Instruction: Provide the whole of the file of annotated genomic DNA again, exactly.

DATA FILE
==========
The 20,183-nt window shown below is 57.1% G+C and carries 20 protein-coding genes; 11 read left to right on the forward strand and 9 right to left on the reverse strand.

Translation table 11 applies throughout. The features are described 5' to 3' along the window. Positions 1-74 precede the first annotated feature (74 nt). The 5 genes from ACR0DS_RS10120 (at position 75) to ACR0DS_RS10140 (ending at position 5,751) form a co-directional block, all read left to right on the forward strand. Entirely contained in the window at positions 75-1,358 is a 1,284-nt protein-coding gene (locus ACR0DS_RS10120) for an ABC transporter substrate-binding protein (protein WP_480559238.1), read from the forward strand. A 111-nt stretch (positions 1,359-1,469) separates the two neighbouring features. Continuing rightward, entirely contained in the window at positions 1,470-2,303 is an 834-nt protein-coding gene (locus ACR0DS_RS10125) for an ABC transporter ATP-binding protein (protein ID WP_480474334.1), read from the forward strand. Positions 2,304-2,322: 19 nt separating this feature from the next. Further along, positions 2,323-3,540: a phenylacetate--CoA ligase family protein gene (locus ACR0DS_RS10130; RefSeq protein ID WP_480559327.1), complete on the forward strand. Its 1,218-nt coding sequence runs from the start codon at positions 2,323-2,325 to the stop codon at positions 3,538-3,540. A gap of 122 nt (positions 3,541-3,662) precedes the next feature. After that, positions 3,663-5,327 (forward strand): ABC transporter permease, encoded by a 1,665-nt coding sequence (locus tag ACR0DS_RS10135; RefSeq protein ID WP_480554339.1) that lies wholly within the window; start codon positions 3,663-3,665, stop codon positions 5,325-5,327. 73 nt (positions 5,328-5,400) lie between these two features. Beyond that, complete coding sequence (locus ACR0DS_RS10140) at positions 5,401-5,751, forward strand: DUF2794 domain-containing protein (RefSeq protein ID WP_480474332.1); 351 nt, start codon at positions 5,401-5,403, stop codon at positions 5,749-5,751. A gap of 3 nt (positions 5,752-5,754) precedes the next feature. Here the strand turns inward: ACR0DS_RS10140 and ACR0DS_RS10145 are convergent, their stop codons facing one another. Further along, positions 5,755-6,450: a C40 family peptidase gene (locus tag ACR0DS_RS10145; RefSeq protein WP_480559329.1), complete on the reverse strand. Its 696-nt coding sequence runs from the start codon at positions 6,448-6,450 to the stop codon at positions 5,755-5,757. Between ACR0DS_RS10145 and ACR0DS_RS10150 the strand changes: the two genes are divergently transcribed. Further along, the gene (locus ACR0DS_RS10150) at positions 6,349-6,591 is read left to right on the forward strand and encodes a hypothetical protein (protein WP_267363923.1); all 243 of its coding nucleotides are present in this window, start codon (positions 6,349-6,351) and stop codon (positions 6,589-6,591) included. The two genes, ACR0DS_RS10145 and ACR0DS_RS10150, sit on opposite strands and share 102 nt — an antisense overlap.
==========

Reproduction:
The 20,183-nt window shown below is 57.1% G+C and carries 20 protein-coding genes; 11 read left to right on the forward strand and 9 right to left on the reverse strand.

Translation table 11 applies throughout. The features are described 5' to 3' along the window. Positions 1-74 precede the first annotated feature (74 nt). The 5 genes from ACR0DS_RS10120 (at position 75) to ACR0DS_RS10140 (ending at position 5,751) form a co-directional block, all read left to right on the forward strand. Entirely contained in the window at positions 75-1,358 is a 1,284-nt protein-coding gene (locus ACR0DS_RS10120) for an ABC transporter substrate-binding protein (protein WP_480559238.1), read from the forward strand. A 111-nt stretch (positions 1,359-1,469) separates the two neighbouring features. Continuing rightward, entirely contained in the window at positions 1,470-2,303 is an 834-nt protein-coding gene (locus ACR0DS_RS10125) for an ABC transporter ATP-binding protein (protein ID WP_480474334.1), read from the forward strand. Positions 2,304-2,322: 19 nt separating this feature from the next. Further along, positions 2,323-3,540: a phenylacetate--CoA ligase family protein gene (locus ACR0DS_RS10130; RefSeq protein ID WP_480559327.1), complete on the forward strand. Its 1,218-nt coding sequence runs from the start codon at positions 2,323-2,325 to the stop codon at positions 3,538-3,540. A gap of 122 nt (positions 3,541-3,662) precedes the next feature. After that, positions 3,663-5,327 (forward strand): ABC transporter permease, encoded by a 1,665-nt coding sequence (locus tag ACR0DS_RS10135; RefSeq protein ID WP_480554339.1) that lies wholly within the window; start codon positions 3,663-3,665, stop codon positions 5,325-5,327. 73 nt (positions 5,328-5,400) lie between these two features. Beyond that, complete coding sequence (locus ACR0DS_RS10140) at positions 5,401-5,751, forward strand: DUF2794 domain-containing protein (RefSeq protein ID WP_480474332.1); 351 nt, start codon at positions 5,401-5,403, stop codon at positions 5,749-5,751. A gap of 3 nt (positions 5,752-5,754) precedes the next feature. Here the strand turns inward: ACR0DS_RS10140 and ACR0DS_RS10145 are convergent, their stop codons facing one another. Further along, positions 5,755-6,450: a C40 family peptidase gene (locus tag ACR0DS_RS10145; RefSeq protein WP_480559329.1), complete on the reverse strand. Its 696-nt coding sequence runs from the start codon at positions 6,448-6,450 to the stop codon at positions 5,755-5,757. Between ACR0DS_RS10145 and ACR0DS_RS10150 the strand changes: the two genes are divergently transcribed. Further along, the gene (locus ACR0DS_RS10150) at positions 6,349-6,591 is read left to right on the forward strand and encodes a hypothetical protein (protein WP_267363923.1); all 243 of its coding nucleotides are present in this window, start codon (positions 6,349-6,351) and stop codon (positions 6,589-6,591) included. The two genes, ACR0DS_RS10145 and ACR0DS_RS10150, sit on opposite strands and share 102 nt — an antisense overlap.